The Fresh Loaf

News & Information for Amateur Bakers and Artisan Bread Enthusiasts

What happens when you change Hydration rate?

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Chode's picture
Chode

What happens when you change Hydration rate?

Is there any way to generalize what happens to a hearth bread or sourdough when you either increase or decrease the hydration rate? My understanding is that a highly hydrated dough produces a more open crumb.  Does that mean those loaves have to be baked longer than a lower hydration loaf using the same method and ingredients?  What's the lowest hydration level you could have and still expect to have a tender and delicate crumb in a sourdough?


Thanks in advance

Floydm's picture
Floydm

Higher hydration: more open crumb, more difficult to handle and shape


Lower hydration: easier to shape, but smaller tighter crumb.


"The wetter, the better" is my recommendation.  I suggest starting high, say 75%, and scaling back from there rather than working up from low hydration.  I did the latter for 2 or 3 years before I finally had the guts to try something really wet.  It was freaky at first because it was so unlike the dough I was used to handling, but the crumb blew me away.


As far as bake times go, yes, it can take a little bit longer to bake a moister dough.  I often turn my oven off but leave the loaves in for an extra 5 or 10 minutes than what I'd expected since it is actually pretty hard to overbake a lean loaf.  Bake time depends on the size and shape of the loaf too, so get a little instant read thermometer for 10 bucks if you find you are ending up with gooey centers in your loaves.


Good luck!

Chode's picture
Chode

Thanks!


In working with these wet loaves, I seem to do well until the shaping. When I try to form a boule, the wet dough relaxes into a frisbee. It this because I haven't folded the loaves enough or have under proofed them?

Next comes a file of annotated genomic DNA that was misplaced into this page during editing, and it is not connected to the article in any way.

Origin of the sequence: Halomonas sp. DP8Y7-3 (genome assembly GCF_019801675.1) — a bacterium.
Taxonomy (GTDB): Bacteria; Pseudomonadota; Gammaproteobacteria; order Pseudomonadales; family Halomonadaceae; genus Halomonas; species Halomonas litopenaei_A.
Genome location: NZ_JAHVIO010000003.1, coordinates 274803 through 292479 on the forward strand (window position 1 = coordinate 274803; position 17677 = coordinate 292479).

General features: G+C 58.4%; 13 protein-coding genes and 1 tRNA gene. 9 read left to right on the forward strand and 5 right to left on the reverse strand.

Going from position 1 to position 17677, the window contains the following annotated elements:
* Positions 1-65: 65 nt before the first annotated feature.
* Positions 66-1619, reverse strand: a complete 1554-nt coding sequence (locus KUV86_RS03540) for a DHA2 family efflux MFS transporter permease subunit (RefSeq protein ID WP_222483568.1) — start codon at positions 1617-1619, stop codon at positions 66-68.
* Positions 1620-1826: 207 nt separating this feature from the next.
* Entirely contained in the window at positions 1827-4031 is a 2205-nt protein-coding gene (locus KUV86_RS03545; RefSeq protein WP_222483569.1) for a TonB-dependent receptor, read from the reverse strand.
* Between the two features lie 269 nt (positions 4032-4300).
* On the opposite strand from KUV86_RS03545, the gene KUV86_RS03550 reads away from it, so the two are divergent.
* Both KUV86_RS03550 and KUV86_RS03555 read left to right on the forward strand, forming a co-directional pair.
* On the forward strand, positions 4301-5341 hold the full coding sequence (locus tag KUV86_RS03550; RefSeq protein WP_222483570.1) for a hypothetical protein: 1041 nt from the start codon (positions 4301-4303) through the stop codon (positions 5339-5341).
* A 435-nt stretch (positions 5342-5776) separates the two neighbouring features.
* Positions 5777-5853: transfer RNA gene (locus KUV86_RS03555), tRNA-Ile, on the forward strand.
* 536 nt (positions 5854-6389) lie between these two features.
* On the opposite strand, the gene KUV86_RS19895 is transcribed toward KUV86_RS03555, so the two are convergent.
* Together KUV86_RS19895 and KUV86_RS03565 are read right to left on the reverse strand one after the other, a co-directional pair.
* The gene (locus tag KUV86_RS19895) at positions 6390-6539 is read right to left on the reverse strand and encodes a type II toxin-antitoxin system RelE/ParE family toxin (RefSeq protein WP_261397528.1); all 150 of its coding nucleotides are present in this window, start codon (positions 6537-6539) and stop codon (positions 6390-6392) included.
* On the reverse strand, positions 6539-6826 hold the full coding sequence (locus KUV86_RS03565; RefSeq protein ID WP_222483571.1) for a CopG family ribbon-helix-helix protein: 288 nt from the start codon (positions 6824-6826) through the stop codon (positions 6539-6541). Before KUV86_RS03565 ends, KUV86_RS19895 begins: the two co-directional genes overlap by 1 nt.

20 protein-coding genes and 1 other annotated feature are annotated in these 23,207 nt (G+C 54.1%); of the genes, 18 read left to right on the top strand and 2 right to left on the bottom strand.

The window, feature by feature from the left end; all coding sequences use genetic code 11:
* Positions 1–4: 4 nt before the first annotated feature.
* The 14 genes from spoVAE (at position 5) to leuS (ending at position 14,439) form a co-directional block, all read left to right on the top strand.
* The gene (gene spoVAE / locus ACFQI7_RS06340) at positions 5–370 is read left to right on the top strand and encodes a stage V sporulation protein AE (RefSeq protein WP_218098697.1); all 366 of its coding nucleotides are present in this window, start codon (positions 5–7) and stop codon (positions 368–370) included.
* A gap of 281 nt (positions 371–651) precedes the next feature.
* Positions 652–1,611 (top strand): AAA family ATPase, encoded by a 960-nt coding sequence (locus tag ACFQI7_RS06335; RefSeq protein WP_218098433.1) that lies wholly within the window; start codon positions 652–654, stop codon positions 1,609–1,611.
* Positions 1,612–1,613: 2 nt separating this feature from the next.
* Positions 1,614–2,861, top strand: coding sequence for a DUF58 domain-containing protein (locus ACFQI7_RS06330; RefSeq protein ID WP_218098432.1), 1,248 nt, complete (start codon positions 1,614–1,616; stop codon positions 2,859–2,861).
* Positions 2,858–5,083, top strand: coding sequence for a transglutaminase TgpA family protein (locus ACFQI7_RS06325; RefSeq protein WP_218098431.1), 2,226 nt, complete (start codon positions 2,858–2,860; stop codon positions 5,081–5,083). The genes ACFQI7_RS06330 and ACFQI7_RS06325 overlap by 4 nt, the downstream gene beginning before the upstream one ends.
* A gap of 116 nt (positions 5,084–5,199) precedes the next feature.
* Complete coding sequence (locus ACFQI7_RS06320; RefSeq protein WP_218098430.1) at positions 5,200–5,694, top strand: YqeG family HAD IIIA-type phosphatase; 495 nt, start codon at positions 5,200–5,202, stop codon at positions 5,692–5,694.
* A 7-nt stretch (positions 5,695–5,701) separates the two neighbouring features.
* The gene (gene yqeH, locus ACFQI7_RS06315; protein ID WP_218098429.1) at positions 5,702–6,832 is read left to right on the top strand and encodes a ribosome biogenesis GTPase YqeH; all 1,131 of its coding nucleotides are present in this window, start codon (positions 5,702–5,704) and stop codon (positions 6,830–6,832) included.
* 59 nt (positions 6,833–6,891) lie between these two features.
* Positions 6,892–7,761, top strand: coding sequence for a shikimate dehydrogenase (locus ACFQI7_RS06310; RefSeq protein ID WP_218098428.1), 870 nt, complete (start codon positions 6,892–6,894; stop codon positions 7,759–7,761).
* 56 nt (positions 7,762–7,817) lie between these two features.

Floydm's picture
Floydm

Folding more helps, for sure, but with a really moist dough it won't hold its shape unless you let it do the final rise in a bowl or banneton.  You then flip it out onto parchment or a peel right before putting it in the oven. 


A less moist dough can be shaped into a boule and rise the whole time on a flat surface.

pelosofamily's picture
pelosofamily

I usually do lean bread with three cups of water and 5 1/2 cups of flour.  What hydration am I looking at?  As I go by feel?  I get moderate open crumb, but up to the challenge.    Just harder to form.  Thank you for any enlightenment.


Albert 

Floydm's picture
Floydm

You'd have to weigh it to know more accurately because a cup of flour can come in anywhere between 120-150g depending on how tightly it is packed.  Water is around 235g a cup, so... assuming your flour is about 130g a cup:


5.5 * 130g = 715g flour (100%)


3 * 235g = 705g water


705g / 715g * 100 = 98% hydration.  That is a very slack dough.  Do you pack your cups of flour tightly?  And/or work in a lot of extra flour while handling and shaping the loaves?  Even at 150g/cup that is a 85% hydration, which is extremely wet.


 

ArieArie's picture